Rural schools team up to boost lacrosse
Primary schools in Dumfries and Galloway which have small rolls and not enough pop lacrosse players to form their own teams are joining forces in a bid to secure the future of lacrosse locally.
In an innovative pilot scheme which could show the way forward for the rest of the country, the council will host a small schools cup tournament for the first time, which will allow small primaries to join forces to enter teams in regional competition.
Pop lacrosse is the abridged version of the game that is played indoors. It has been established for about 20 years and has led many schoolchildren on to the full field game.
At under-11 level, pop lacrosse teams have eight players (four girls and four boys), five of whom are on court at any given time in a gender ratio of 3:2.
The small schools cup came about by a chance remark at the start of the season, explains Rosemary Dickie, a part-time development officer for the sport in Dumfries and Galloway.
"Someone mentioned at a committee meeting that schools from rural areas could join forces in football to form teams. We started thinking that the same thing could happen in lacrosse. It took a lot of hard talking before we came up with a way forward.
"Now schools with three teachers or fewer can pick players from other schools in the area to form a team, as long as those players have not played at regional level.
"We now have eight teams entered in our under-11 event and, although I don't think we've brought in too much new blood, we've not lost anyone, which is what would have happened."
There are currently 23 primary schools affiliated in Dumfries and Galloway and eight have entered the regional tournament at Barony College on March 31 in their own right. There are also eight combined teams playing for the new small schools cup.
Regional qualifiers have already been held in Fife and Aberdeen and the winners of those will join with the winners of the Dumfries event to attend the national finals at the Meadowbank sports centre in Edinburgh on April 24.
Mrs Dickie, a peripatetic primary PE teacher, admits it is an important time for the game - throughout Scotland - as it seeks to become more inclusive and not just the preserve of private schools.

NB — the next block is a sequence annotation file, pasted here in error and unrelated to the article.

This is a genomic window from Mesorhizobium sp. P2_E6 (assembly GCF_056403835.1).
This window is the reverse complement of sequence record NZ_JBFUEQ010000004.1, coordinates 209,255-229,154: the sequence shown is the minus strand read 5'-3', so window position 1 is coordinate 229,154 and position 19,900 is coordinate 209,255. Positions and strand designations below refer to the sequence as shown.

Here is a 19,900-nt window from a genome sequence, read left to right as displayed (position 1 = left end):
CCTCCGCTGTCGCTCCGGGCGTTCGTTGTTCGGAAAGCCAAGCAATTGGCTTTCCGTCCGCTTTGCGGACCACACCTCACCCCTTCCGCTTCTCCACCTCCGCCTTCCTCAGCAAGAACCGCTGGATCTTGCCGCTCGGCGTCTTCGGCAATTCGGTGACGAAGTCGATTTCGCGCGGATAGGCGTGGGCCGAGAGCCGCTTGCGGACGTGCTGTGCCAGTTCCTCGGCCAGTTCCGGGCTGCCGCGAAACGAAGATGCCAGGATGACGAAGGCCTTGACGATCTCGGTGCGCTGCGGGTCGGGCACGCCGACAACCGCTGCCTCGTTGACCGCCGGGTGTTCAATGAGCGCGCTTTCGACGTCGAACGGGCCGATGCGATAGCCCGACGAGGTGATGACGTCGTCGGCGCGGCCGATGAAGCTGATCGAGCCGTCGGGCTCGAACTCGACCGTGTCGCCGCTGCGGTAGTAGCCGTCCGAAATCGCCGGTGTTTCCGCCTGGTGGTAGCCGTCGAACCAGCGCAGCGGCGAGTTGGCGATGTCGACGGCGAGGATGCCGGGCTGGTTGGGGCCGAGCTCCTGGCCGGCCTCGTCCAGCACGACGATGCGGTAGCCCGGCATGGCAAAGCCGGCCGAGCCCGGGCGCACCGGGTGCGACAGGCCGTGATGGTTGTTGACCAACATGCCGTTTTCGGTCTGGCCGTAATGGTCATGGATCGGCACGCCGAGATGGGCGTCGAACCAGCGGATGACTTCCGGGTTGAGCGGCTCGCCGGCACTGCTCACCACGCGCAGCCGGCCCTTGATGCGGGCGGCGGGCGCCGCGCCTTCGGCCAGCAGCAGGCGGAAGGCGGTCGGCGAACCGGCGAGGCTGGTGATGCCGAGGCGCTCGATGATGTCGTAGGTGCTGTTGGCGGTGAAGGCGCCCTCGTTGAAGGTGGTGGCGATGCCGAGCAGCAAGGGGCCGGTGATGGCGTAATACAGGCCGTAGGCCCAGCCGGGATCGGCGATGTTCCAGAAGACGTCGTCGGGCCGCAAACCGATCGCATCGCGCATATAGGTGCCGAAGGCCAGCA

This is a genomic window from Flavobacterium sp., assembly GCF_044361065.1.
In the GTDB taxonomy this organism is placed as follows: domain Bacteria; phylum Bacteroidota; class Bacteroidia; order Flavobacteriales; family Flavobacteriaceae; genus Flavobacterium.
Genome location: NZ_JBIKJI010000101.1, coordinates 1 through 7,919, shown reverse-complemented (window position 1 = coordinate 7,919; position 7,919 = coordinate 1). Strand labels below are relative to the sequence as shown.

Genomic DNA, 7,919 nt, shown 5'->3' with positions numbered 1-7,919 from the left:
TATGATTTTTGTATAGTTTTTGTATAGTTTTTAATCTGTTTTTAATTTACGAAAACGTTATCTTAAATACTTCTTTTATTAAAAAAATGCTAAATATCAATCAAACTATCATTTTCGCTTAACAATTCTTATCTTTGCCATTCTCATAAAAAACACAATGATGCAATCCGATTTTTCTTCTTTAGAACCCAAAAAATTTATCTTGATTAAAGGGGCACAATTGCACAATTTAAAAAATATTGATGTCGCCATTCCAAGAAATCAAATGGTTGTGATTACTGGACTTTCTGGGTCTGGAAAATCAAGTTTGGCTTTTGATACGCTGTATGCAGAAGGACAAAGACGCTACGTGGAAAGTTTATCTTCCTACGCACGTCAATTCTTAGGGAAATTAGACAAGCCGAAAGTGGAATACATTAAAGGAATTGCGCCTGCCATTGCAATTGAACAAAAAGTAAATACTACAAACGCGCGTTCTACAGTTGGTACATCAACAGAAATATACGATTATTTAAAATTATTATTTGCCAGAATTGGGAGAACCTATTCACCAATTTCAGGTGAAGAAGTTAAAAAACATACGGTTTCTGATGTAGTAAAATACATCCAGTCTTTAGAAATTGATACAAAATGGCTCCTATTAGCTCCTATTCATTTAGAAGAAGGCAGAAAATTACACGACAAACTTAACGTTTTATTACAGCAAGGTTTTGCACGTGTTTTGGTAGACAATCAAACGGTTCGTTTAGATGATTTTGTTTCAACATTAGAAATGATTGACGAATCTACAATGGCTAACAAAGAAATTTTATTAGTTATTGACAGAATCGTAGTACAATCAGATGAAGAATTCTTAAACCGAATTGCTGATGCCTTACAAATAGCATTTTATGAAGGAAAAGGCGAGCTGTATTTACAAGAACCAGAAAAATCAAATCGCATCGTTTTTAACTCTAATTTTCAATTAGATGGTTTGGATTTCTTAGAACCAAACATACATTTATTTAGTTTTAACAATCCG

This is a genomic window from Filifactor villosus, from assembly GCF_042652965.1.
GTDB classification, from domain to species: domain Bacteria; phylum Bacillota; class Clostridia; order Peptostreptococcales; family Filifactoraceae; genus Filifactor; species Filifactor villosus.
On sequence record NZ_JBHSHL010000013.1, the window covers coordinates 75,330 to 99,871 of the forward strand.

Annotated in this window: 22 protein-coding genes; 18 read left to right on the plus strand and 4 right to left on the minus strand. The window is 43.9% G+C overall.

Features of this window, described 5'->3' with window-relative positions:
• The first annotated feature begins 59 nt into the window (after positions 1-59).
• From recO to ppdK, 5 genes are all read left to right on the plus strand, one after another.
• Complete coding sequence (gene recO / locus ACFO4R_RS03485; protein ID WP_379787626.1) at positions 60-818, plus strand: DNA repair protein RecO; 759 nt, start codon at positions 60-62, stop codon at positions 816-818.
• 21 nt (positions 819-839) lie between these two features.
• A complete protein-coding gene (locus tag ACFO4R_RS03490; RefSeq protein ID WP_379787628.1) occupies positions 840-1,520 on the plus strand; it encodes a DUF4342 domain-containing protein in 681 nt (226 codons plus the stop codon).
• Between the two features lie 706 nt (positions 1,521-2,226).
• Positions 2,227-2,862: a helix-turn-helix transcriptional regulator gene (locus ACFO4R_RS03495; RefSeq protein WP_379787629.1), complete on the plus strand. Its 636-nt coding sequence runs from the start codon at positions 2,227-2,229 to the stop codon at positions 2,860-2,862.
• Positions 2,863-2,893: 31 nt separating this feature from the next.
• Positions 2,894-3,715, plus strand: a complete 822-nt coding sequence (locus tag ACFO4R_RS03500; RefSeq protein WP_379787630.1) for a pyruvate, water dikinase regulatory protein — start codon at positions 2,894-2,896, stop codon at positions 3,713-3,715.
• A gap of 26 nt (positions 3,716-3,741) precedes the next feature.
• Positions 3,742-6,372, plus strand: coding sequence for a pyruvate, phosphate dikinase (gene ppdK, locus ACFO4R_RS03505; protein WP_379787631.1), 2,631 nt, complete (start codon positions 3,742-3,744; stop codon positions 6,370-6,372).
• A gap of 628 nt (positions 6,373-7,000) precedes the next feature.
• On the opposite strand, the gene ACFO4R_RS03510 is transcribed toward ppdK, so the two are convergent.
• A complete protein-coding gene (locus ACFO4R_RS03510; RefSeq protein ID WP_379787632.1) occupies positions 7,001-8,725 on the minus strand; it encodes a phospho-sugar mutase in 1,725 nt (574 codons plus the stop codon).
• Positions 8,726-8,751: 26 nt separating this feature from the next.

She knows that new interest is needed if the game is to thrive. "We're trying to get new people involved," she says. "We need young staff to come on board.
"At the start of the season, we were very low and were not sure which way to turn, but there are now some development officers in place and it's looking better."
The game took off in the region in the wake of the Lockerbie air disaster more than 16 year ago, when Syracuse University, a strong lacrosse-playing university in New York state, lost a number of students. The university sent over coaches and helped with equipment and the game became established in schools.
"It helped the sport big time, there's no doubt about that," recalls Mrs Dickie.
"One local player, Amanda McKie, who had started off playing pop lacrosse in Dumfries, went on to play for Scotland, which was unheard of in this area. At the time, it was usually girls from St Leonard's in St Andrews or St George's in Edinburgh who made up most of the Scotland team but here was a local girl making it who had come through from pop lacrosse."
The Scottish Lacrosse Association now has a full-time development officer.
Chip McClure is a member of Scotland's training squad for the world cup in Baltimore this summer. She took up her post in November, after it had been vacant for more than four months, and admits there is a lot of work to be done.
"We're not going backward but we're not going forward," she says. "It's difficult to keep the continuity with development officers because there are limited funds available, so you are only going to attract people who have just come out of university or who are committed to playing the game.
"In an ideal world, it would be great to get out to a lot of new schools, but a lot of our time and resources are spent just keeping the present level ticking over."
She is realistic that the sport is not going to get major funding at elite level and points out that every player who travels to the United States with Scotland's world cup squad in June has to find pound;2,000 to finance the trip.
"SportScotland has said there is not money available for elite performance but there could be some for development," she says.
"There is a lot of good work going on in the schools in field lacrosse but it is mainly in the private sector, like at Fettes, St Leonard's, St George's, Glenalmond and Loretto.
"Some, like Fettes and St George's, link into the Edinburgh clubs Thistle and Capital.
"But we are trying to get it more into the state schools.
"One area I'll be concentrating on is West Lothian and getting the game played more at Linlithgow Academy and its cluster of primary schools.
"The small schools cup in Dumfries and Galloway is one of the ways forward and we'll be looking to use that model in other rural communities."